In the Evangeline region of Prince Edward Island, my husband and I had a picnic in the shadow of the cemetery in Egmont Bay, a peaceful area overlooking the ocean.
Afterwards, we walked the beach as we usually do, combining a walk with a new area to explore. We were not disappointed.
There are a few homes and cottages built back from the shoreline. As we walked east along the shore however, we approached an area without homes and cottages. There was an estuary where the Jacques River flows into an inlet of the Northumberland Strait. It was wild and unspoiled.
Spotted sandpipers were busy along the shoreline but scurried ahead of us down the beach.
Ring-billed gulls stood in the receding tide as unidentified small fish came to the surface of the water nearby. The gulls munched on some of them as we watched.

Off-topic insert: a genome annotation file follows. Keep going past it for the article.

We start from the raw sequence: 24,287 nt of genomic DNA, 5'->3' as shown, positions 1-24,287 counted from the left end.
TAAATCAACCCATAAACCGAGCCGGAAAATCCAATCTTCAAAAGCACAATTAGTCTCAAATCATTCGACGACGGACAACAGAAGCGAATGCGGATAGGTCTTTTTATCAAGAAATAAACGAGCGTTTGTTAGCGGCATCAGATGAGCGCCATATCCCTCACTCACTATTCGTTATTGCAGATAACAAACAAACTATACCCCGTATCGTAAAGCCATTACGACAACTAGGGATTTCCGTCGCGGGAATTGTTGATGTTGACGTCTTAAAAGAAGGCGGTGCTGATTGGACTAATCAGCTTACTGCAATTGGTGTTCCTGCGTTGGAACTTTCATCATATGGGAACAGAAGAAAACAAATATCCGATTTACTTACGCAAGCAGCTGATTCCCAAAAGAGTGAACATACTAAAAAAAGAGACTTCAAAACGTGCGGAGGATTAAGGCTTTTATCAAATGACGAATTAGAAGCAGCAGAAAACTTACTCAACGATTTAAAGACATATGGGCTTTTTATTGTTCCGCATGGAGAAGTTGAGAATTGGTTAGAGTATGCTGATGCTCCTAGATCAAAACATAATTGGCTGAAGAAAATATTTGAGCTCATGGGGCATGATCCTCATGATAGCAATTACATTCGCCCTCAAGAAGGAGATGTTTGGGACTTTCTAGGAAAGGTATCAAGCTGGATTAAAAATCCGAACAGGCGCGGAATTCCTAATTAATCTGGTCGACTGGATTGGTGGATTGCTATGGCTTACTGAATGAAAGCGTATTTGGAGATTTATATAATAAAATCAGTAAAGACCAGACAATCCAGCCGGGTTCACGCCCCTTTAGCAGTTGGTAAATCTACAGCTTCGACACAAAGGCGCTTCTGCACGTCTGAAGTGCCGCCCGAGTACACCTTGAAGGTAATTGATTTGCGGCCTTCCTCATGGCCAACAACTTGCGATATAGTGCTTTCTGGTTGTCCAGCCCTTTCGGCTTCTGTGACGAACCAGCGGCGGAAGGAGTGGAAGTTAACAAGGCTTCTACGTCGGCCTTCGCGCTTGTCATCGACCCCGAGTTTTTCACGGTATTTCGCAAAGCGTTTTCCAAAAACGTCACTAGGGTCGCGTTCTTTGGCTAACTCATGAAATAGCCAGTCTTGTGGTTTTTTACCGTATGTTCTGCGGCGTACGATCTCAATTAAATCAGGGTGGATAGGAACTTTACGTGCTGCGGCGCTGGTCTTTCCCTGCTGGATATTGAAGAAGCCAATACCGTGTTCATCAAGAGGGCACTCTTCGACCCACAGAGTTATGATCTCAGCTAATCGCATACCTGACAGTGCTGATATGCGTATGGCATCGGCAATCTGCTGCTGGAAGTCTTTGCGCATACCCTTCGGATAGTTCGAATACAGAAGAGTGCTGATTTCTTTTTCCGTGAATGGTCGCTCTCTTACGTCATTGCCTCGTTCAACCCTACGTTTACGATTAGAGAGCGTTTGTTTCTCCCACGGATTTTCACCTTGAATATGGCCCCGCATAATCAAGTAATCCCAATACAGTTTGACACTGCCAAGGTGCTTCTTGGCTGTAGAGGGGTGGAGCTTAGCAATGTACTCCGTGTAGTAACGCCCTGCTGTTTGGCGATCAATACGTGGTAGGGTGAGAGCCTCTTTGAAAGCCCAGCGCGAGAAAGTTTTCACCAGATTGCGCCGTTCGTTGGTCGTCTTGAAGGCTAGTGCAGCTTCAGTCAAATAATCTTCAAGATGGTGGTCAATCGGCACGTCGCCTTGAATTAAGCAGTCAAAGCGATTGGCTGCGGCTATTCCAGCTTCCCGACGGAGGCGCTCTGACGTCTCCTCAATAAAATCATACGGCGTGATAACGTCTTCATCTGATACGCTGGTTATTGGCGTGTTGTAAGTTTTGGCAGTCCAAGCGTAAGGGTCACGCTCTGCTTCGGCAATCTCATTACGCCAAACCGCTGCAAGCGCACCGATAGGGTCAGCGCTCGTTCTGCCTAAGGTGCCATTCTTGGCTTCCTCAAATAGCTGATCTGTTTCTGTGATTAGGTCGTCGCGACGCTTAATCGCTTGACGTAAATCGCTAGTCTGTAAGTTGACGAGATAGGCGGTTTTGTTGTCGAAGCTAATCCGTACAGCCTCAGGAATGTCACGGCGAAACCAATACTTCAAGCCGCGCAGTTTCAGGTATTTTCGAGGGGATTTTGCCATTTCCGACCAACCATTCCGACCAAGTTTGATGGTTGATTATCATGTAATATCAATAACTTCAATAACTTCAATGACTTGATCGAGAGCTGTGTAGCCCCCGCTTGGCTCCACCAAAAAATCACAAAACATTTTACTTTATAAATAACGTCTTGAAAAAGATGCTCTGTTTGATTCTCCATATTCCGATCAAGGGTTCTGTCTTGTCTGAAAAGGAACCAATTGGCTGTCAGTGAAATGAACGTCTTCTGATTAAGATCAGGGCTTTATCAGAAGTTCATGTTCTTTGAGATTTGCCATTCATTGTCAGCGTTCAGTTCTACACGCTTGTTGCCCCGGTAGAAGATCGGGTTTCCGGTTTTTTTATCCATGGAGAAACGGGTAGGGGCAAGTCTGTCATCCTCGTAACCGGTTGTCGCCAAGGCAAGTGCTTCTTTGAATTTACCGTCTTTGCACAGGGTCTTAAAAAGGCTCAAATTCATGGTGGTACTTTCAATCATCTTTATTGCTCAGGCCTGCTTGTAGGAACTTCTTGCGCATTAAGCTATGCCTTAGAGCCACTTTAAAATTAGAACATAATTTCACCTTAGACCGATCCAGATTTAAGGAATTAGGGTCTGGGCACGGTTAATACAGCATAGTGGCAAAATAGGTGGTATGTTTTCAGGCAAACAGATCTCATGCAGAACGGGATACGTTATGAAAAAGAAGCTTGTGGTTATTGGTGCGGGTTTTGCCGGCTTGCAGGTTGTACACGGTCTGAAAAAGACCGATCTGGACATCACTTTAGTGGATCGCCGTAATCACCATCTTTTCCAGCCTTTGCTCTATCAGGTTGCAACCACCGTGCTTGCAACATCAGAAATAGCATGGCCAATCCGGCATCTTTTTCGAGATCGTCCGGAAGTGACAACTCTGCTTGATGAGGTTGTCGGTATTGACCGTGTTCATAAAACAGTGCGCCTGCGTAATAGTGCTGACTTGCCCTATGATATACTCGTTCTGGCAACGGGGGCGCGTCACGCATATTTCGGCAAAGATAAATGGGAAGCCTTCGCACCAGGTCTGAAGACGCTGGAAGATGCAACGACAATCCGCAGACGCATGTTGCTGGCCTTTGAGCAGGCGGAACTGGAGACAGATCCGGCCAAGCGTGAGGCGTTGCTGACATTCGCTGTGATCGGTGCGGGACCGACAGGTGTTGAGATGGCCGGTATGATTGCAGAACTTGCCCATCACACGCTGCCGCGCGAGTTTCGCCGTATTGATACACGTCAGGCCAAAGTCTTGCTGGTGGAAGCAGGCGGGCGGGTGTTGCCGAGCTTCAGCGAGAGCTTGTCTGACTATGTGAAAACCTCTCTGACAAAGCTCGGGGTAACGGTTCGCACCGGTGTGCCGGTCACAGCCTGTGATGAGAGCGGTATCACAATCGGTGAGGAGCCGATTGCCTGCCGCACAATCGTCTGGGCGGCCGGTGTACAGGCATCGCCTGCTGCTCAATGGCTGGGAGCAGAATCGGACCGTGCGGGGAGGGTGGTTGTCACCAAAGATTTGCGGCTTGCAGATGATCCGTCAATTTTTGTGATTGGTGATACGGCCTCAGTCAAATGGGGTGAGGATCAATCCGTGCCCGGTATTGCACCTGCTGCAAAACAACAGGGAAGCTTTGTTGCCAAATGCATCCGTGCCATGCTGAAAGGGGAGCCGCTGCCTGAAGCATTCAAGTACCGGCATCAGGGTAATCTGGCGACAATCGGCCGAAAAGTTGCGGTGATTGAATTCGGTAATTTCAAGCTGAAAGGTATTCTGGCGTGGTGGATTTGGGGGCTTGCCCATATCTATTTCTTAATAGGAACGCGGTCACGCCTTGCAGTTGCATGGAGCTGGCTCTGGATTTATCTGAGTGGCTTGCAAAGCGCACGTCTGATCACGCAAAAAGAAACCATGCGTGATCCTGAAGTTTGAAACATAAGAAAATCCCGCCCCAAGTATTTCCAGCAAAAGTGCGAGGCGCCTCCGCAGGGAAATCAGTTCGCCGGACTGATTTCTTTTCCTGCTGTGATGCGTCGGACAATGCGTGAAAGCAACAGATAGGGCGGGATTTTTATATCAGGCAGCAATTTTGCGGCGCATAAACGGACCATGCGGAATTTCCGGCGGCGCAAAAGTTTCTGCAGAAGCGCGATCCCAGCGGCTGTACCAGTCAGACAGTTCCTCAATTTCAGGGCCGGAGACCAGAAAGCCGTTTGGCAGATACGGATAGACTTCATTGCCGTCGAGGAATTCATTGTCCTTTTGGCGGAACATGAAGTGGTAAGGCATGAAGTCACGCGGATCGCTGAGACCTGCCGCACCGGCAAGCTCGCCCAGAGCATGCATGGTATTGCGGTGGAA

A pair of osprey nested in the forest beyond the beach, alternately circling overhead and perching in the trees.
Along the shoreline, a willet, a large shorebird, had its mottled brown plumage, which announced it was breeding season.
A beaver pond, positioned between the beach and the forest was an interesting discovery when we looked over the bank. Again, the beavers were elusive.
Along the beach, at the mouth of the estuary, raccoon tracks elicited images of marauding raccoons at sunset, ready to snatch anything they encounter.
We paused along that shoreline to absorb the wilderness feel of the place.